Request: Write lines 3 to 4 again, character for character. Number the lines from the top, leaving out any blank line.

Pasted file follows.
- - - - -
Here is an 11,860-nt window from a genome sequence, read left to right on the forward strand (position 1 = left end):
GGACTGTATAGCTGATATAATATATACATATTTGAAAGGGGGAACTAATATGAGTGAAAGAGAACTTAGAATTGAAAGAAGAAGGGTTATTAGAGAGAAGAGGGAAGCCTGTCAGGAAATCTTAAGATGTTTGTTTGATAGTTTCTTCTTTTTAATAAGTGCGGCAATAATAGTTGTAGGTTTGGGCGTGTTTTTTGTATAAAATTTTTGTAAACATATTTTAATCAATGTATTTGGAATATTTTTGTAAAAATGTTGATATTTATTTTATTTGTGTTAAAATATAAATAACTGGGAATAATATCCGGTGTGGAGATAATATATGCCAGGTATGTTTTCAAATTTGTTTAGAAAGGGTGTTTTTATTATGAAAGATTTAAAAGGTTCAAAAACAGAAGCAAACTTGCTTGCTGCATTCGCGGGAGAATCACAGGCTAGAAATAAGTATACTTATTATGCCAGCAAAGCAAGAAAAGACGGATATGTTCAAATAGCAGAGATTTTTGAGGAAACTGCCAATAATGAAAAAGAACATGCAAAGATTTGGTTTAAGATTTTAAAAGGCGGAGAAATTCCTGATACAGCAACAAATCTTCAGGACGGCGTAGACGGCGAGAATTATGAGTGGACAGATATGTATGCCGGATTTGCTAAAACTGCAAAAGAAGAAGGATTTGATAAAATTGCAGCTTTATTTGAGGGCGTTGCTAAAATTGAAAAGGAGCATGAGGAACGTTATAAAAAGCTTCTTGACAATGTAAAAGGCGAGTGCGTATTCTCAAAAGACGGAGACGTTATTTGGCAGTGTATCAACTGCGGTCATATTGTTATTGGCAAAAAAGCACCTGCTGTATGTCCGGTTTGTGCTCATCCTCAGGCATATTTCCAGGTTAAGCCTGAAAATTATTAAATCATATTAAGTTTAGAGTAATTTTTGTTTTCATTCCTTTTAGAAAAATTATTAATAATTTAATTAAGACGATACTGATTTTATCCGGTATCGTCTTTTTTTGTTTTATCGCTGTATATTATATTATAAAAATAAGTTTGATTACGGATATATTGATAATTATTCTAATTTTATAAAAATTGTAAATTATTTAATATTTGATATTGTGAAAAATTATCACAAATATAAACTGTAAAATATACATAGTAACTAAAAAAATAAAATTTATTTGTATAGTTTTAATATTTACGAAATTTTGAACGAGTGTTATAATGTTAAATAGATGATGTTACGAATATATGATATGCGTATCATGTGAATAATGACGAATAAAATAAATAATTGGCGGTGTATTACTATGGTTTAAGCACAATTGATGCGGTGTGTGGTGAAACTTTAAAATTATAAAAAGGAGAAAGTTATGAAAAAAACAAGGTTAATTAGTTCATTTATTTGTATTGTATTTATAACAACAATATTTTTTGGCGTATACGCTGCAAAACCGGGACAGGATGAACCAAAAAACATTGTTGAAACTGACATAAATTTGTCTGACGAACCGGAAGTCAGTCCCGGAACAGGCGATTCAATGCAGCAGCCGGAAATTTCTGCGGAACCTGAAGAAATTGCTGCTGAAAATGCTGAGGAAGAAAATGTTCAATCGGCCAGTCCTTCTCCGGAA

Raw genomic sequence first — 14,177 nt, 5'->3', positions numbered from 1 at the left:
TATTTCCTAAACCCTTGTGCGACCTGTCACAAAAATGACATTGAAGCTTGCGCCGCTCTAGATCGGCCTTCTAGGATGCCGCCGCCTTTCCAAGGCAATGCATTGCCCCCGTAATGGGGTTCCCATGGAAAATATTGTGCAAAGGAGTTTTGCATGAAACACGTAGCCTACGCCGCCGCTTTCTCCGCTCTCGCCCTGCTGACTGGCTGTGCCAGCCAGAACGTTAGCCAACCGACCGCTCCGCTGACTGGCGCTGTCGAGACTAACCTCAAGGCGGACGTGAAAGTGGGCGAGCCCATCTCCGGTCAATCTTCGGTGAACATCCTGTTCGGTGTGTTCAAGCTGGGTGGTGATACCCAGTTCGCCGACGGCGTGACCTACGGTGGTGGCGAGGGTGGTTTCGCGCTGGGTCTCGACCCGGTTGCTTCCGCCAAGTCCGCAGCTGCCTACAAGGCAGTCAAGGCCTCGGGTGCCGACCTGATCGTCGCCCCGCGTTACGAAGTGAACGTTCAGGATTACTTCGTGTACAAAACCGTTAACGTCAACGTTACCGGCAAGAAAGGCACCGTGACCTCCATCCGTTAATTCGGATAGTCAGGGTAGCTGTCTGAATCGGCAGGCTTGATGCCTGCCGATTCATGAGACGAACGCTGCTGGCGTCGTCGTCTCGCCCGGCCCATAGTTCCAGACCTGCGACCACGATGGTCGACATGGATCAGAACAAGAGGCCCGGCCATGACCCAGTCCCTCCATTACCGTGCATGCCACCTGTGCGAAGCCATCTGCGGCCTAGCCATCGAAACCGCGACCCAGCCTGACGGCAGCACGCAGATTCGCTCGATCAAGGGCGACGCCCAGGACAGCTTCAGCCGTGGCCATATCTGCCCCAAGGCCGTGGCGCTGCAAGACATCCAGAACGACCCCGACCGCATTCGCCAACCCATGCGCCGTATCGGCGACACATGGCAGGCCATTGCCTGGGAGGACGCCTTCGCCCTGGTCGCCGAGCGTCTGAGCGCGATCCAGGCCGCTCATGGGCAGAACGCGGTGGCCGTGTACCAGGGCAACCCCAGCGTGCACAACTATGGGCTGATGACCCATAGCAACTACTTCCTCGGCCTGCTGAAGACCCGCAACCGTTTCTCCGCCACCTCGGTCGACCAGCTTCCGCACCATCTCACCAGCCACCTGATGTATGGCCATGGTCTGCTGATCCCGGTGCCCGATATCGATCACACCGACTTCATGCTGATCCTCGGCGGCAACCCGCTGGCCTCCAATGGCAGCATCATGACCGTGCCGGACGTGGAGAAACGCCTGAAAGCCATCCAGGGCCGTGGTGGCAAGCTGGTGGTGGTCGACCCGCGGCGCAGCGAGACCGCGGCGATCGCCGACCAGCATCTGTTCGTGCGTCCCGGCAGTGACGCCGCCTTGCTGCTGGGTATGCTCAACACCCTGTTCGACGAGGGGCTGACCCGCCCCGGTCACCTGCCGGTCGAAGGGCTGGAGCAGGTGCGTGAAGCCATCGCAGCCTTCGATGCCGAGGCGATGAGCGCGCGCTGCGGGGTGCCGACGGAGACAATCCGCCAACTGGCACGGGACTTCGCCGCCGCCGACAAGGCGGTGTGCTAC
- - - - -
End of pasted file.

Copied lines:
Raw genomic sequence first — 14,177 nt, 5'->3', positions numbered from 1 at the left:
TATTTCCTAAACCCTTGTGCGACCTGTCACAAAAATGACATTGAAGCTTGCGCCGCTCTAGATCGGCCTTCTAGGATGCCGCCGCCTTTCCAAGGCAATGCATTGCCCCCGTAATGGGGTTCCCATGGAAAATATTGTGCAAAGGAGTTTTGCATGAAACACGTAGCCTACGCCGCCGCTTTCTCCGCTCTCGCCCTGCTGACTGGCTGTGCCAGCCAGAACGTTAGCCAACCGACCGCTCCGCTGACTGGCGCTGTCGAGACTAACCTCAAGGCGGACGTGAAAGTGGGCGAGCCCATCTCCGGTCAATCTTCGGTGAACATCCTGTTCGGTGTGTTCAAGCTGGGTGGTGATACCCAGTTCGCCGACGGCGTGACCTACGGTGGTGGCGAGGGTGGTTTCGCGCTGGGTCTCGACCCGGTTGCTTCCGCCAAGTCCGCAGCTGCCTACAAGGCAGTCAAGGCCTCGGGTGCCGACCTGATCGTCGCCCCGCGTTACGAAGTGAACGTTCAGGATTACTTCGTGTACAAAACCGTTAACGTCAACGTTACCGGCAAGAAAGGCACCGTGACCTCCATCCGTTAATTCGGATAGTCAGGGTAGCTGTCTGAATCGGCAGGCTTGATGCCTGCCGATTCATGAGACGAACGCTGCTGGCGTCGTCGTCTCGCCCGGCCCATAGTTCCAGACCTGCGACCACGATGGTCGACATGGATCAGAACAAGAGGCCCGGCCATGACCCAGTCCCTCCATTACCGTGCATGCCACCTGTGCGAAGCCATCTGCGGCCTAGCCATCGAAACCGCGACCCAGCCTGACGGCAGCACGCAGATTCGCTCGATCAAGGGCGACGCCCAGGACAGCTTCAGCCGTGGCCATATCTGCCCCAAGGCCGTGGCGCTGCAAGACATCCAGAACGACCCCGACCGCATTCGCCAACCCATGCGCCGTATCGGCGACACATGGCAGGCCATTGCCTGGGAGGACGCCTTCGCCCTGGTCGCCGAGCGTCTGAGCGCGATCCAGGCCGCTCATGGGCAGAACGCGGTGGCCGTGTACCAGGGCAACCCCAGCGTGCACAACTATGGGCTGATGACCCATAGCAACTACTTCCTCGGCCTGCTGAAGACCCGCAACCGTTTCTCCGCCACCTCGGTCGACCAGCTTCCGCACCATCTCACCAGCCACCTGATGTATGGCCATGGTCTGCTGATCCCGGTGCCCGATATCGATCACACCGACTTCATGCTGATCCTCGGCGGCAACCCGCTGGCCTCCAATGGCAGCATCATGACCGTGCCGGACGTGGAGAAACGCCTGAAAGCCATCCAGGGCCGTGGTGGCAAGCTGGTGGTGGTCGACCCGCGGCGCAGCGAGACCGCGGCGATCGCCGACCAGCATCTGTTCGTGCGTCCCGGCAGTGACGCCGCCTTGCTGCTGGGTATGCTCAACACCCTGTTCGACGAGGGGCTGACCCGCCCCGGTCACCTGCCGGTCGAAGGGCTGGAGCAGGTGCGTGAAGCCATCGCAGCCTTCGATGCCGAGGCGATGAGCGCGCGCTGCGGGGTGCCGACGGAGACAATCCGCCAACTGGCACGGGACTTCGCCGCCGCCGACAAGGCGGTGTGCTAC